Submitted to: Journal of Animal Science
Publication Type: Peer Reviewed Journal
Publication Acceptance Date: 2/16/2005
Publication Date: 6/15/2005
Citation: Brown, M.A., Coleman, S.W., Lalman, D.L. 2005. Relationship of sire estimated progeny differences to milk yield in Brangus. Journal of Animal Science. 83:1194-1201.
Interpretive Summary: Genetic improvements in calf weaning weights through improvement in milk production of the dam is important to efficiency of calf production in cow-calf enterprises. Sire estimated progeny differences (EPD) for milk are useful tools to predict differences in milk yield of their daughters and weaning weights of the progeny of their daughters for purposes of genetic improvement. However, research at the USDA-ARS Grazinglands Research Laboratory, El Reno, OK suggests that cows in excess of 500 kg may not always express their genetic potential for milk yield and calf weaning weight when managed under extensive grazing conditions on forages common to the Southern Great Plains. It is possible that heavier cows may be diverting forage nutrients to maintenance of their greater body weight at the expense of milk production. This, in turn, suggests that there may be practical maximum sire milk EPD for larger cows in specific production environments, above which, little benefit will be seen in either milk yield or calf weaning weight by selection of sires with the higher milk EPD. Thus, there is a need to match both genetic potential for mature weight and genetic potential for milk yield and calf weaning weight with specific production environments to maximize efficiency of calf production.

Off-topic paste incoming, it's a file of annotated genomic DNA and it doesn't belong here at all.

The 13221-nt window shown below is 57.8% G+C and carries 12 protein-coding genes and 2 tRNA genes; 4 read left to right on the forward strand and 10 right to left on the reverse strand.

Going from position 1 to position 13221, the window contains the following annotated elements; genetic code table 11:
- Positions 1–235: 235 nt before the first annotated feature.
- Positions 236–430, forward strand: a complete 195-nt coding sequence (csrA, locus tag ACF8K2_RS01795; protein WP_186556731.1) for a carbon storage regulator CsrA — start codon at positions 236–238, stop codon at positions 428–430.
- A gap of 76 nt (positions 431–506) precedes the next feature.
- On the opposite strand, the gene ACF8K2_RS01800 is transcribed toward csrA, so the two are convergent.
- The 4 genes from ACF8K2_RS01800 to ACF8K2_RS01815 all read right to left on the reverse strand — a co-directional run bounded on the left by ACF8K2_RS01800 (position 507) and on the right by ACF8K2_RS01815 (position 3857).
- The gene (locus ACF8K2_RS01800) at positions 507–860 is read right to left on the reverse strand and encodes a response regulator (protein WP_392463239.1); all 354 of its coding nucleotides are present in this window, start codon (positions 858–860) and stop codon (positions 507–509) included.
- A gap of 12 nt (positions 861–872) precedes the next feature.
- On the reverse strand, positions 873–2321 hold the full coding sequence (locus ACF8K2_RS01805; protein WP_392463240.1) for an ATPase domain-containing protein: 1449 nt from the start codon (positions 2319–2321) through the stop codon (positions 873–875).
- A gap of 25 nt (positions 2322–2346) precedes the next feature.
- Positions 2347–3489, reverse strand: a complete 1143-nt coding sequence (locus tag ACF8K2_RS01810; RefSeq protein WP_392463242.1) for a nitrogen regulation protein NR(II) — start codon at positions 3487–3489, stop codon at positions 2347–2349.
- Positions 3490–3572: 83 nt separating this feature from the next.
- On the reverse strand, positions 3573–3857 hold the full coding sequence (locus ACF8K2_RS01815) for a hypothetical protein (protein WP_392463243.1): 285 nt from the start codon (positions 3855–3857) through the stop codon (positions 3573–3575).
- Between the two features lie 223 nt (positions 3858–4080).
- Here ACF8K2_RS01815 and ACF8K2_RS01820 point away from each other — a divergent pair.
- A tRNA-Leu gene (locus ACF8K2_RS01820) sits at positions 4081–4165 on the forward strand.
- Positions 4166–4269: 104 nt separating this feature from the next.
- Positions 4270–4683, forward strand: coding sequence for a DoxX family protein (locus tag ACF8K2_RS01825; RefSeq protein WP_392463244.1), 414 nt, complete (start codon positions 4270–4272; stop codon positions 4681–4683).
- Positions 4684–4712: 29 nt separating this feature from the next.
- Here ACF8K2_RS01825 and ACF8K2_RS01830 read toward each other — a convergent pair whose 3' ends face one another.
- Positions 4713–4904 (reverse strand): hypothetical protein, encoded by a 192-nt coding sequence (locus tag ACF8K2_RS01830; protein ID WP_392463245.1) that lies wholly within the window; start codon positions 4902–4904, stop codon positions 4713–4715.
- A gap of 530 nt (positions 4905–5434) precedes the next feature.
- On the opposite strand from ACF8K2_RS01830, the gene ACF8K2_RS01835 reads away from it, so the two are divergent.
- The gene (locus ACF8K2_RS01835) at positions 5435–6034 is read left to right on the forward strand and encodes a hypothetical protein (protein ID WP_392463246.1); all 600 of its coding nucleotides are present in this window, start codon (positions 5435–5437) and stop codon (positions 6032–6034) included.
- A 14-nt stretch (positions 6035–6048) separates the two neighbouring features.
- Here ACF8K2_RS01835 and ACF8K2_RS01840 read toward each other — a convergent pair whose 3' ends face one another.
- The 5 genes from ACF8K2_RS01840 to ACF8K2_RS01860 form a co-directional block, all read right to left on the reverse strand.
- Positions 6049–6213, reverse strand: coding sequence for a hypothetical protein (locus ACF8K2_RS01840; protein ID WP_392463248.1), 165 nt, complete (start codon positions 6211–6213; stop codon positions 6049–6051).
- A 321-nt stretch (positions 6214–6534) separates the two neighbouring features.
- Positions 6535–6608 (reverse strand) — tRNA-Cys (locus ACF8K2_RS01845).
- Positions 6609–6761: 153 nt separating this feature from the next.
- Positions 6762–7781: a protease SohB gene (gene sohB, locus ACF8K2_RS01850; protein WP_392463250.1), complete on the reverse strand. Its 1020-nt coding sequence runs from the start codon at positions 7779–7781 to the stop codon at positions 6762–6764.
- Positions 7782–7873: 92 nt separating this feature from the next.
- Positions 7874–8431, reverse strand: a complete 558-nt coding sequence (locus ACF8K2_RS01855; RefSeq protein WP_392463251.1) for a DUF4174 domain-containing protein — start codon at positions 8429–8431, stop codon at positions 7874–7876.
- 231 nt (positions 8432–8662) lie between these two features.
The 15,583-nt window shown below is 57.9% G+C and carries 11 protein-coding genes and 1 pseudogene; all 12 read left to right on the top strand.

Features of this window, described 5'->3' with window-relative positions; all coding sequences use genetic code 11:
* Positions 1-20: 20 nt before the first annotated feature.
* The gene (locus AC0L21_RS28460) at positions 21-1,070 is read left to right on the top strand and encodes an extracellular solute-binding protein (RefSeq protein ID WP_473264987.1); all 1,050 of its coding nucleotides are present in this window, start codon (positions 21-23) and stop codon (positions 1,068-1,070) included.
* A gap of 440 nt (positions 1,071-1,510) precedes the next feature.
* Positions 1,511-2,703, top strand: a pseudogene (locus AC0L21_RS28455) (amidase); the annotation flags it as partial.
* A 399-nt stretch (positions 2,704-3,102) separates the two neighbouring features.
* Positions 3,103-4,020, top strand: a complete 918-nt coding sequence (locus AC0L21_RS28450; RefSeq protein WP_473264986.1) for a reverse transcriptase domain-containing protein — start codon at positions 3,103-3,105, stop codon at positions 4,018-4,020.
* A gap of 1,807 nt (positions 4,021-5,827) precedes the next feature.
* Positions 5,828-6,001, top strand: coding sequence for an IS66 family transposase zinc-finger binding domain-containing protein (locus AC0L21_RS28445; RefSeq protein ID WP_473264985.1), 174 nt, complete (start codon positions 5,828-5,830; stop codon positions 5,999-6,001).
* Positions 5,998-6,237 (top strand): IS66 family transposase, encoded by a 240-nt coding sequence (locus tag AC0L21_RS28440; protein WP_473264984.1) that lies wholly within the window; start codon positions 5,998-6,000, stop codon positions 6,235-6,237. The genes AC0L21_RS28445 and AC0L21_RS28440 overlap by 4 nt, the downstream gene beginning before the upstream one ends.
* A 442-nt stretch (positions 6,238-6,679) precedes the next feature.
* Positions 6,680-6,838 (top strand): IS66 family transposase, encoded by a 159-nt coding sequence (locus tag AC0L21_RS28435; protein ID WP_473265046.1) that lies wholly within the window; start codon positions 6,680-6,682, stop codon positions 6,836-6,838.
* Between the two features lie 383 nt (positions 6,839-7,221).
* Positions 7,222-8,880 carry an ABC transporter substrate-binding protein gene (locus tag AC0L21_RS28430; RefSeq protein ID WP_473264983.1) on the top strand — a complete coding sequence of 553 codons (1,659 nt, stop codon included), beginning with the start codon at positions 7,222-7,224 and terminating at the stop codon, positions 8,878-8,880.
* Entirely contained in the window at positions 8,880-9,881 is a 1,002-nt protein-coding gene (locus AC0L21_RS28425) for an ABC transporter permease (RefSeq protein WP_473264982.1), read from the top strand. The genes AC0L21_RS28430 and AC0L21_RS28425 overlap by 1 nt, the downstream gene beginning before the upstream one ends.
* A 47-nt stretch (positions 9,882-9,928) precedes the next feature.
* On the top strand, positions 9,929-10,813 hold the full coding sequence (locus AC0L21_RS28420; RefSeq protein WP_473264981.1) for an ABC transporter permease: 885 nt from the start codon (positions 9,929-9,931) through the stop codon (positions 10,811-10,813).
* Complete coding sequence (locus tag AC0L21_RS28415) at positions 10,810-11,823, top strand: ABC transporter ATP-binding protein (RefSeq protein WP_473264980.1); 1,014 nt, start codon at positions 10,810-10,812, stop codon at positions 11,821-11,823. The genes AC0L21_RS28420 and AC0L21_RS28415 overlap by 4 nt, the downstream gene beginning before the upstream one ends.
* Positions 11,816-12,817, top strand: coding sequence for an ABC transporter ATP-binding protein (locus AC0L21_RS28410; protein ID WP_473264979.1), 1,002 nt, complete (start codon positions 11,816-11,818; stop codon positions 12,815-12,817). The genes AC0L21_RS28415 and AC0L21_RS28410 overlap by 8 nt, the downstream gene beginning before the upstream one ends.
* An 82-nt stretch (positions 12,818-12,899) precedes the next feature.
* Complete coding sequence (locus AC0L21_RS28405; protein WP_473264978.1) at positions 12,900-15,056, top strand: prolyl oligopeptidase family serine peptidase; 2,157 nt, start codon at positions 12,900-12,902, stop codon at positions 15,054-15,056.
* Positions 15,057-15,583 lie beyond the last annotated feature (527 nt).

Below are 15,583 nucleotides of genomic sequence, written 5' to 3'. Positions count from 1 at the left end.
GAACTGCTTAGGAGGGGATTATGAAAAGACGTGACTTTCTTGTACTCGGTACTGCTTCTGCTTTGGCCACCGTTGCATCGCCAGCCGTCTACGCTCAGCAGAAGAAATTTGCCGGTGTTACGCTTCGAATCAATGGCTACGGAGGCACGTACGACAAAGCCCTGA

Technical Abstract: Milk yield from 160 Brangus cows sired by 65 Brangus bulls was measured over a period of three years using a single-cow milking machine to estimate the relationship of sire estimated progeny differences for milk with actual milk yield of their daughters and calf weights during the preweaning period. Milk yield was estimated six times per year at an average 49, 78, 109, 138, 168, and 198 d postpartum. The relationship of sire milk EPD to milk yield of their daughters was quadratic (P < 0.01) and the linear portion of the curve differed among months (P < 0.05) at an average cow weight. However, the relationship was largely linear in cows weighing 500 kg or less and curvilinear in cows weighing more than 500 kg. Similarly, the regression of average daily milk yield and total 205-d milk yield were curvilinear (P < 0.10). The relationship of grandsire milk EPD to calf weight was quadratic (P < 0.01) with a trend for the quadratic portion of the curve to differ with month of lactation (P = 0.15) and evidence for monthly differences in the linear component of the equation (P < 0.01). A trend existed for the relationship of grandsire milk EPD with calf 205-d weight to be curvilinear (P < 0.19). However, the relationship of calf 205-d weight to milk yield of their dam was linear (P < 0.01). Results from these data suggest that genetic potential for milk yield and associated effects on calf weight transmitted through the sire may have a practical maximum due to nutritional limitations that prevent expression of genetic potential beyond that level, particularly in heavier cows. Thus, there is a need to match both genetic potential for mature weight and genetic potential for milk yield and calf weaning weight with specific production environments.